Who Is ‘Fat Leonard’? Venezuela Prisoner Swap Convict Is Former Navy Contractor Guilty Of Massive Bribery Scandalthedigitalchaps



“Fat Leonard” Francis, a former U.S. Navy defense contractor accused of bribing military officials over the course of nearly a decade, is set to return to U.S. custody as part of a prisoner swap deal with Venezuela—just over one year after he escaped from house arrest in San Diego and fled to South America.

Key Facts

Francis, a Malaysian national, operated Glenn Defense Marine Asia, a defense contracting business in Singapore that provided ship services for the U.S. Navy’s Seventh Fleet in Southeast Asia.

Francis was charged with bribery, conspiracy to commit bribery and conspiracy to defraud the U.S. after federal agents lured him to San Diego in 2013.

He pleaded guilty in 2015, naming seven Navy officers who accepted bribes or passed along classified intel—but dozens more have since been implicated and investigated in the scandal.

According to the plea agreement, Francis admitted to bribing U.S. Navy officers with cash, prostitutes, business class flights, visits to luxury hotels and spas, lavish meals of Kobe beef and Spanish suckling pig and outlandish gifts that included Cuban cigars, hand-made ship models and an ornamental sword.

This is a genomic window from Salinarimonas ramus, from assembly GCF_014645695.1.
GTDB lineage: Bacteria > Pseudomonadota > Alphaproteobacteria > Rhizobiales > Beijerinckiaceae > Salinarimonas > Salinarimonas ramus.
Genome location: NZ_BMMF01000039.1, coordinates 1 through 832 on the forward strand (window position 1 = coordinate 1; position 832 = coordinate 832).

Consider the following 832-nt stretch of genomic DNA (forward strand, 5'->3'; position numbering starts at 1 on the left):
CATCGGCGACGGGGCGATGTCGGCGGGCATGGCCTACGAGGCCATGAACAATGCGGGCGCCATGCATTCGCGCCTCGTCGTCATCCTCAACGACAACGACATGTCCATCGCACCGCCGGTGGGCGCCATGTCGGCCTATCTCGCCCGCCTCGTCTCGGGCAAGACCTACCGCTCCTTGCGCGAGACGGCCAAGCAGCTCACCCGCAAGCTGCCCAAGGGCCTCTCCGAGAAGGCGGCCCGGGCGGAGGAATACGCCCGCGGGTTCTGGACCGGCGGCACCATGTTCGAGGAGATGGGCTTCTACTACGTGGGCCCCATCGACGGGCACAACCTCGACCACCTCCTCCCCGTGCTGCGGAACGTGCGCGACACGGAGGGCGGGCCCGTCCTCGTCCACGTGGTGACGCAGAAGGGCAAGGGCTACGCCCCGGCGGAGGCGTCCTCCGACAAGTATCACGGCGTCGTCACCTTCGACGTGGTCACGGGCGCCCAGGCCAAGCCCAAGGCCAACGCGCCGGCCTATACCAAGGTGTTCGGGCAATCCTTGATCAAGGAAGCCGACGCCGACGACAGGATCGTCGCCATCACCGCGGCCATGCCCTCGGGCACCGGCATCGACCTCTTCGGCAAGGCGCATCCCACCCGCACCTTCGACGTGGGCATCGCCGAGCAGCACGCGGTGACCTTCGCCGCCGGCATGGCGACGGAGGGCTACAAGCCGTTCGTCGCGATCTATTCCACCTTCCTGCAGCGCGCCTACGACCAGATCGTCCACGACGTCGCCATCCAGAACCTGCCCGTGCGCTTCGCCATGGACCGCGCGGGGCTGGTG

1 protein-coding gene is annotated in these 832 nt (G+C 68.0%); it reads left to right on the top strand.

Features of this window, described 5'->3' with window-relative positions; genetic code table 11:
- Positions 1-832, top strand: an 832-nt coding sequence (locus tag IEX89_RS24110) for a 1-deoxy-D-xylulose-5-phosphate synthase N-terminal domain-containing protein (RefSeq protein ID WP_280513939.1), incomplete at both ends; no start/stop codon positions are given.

The officers then looked the other way when Francis overbilled the U.S. Navy for services like fueling, tugboat service and sewage disposal for over $35 million—which he agreed to return alongside restitution, an amount that has not yet been determined.

Francis faced up to 25 years in prison, but three weeks before his sentencing last year, he escaped his house arrest in San Diego and fled the country—only to be arrested again and placed under home confinement in Venezuela.

Key Background

Leonard was taken into custody as part of a prisoner swap deal brokered by the Biden administration with the government of Venezuela. In exchange for the release of Alex Saab, a Colombian citizen accused of money laundering in the U.S., Venezuela released 20 prisoners, including all 10 Americans currently being held in the country. The White House said six of the Americans were “wrongfully detained,” and repeated the State Department’s warning against traveling in the South American nation.


Among the released Venezuelan prisoners was opposition figure Roberto Abdul, the leader of vote monitoring volunteer organization Súmate, White House officials said. Abdul was arrested and charged with treason alongside other opposition leaders two weeks ago, Reuters reported. Venezuela is scheduled to have a presidential election in 2024, but the country’s last presidential elections were strongly condemned by the U.S. as fraudulent. The White House said it would “continue to closely monitor” the situation in Venezuela leading up to the election.

Further Reading

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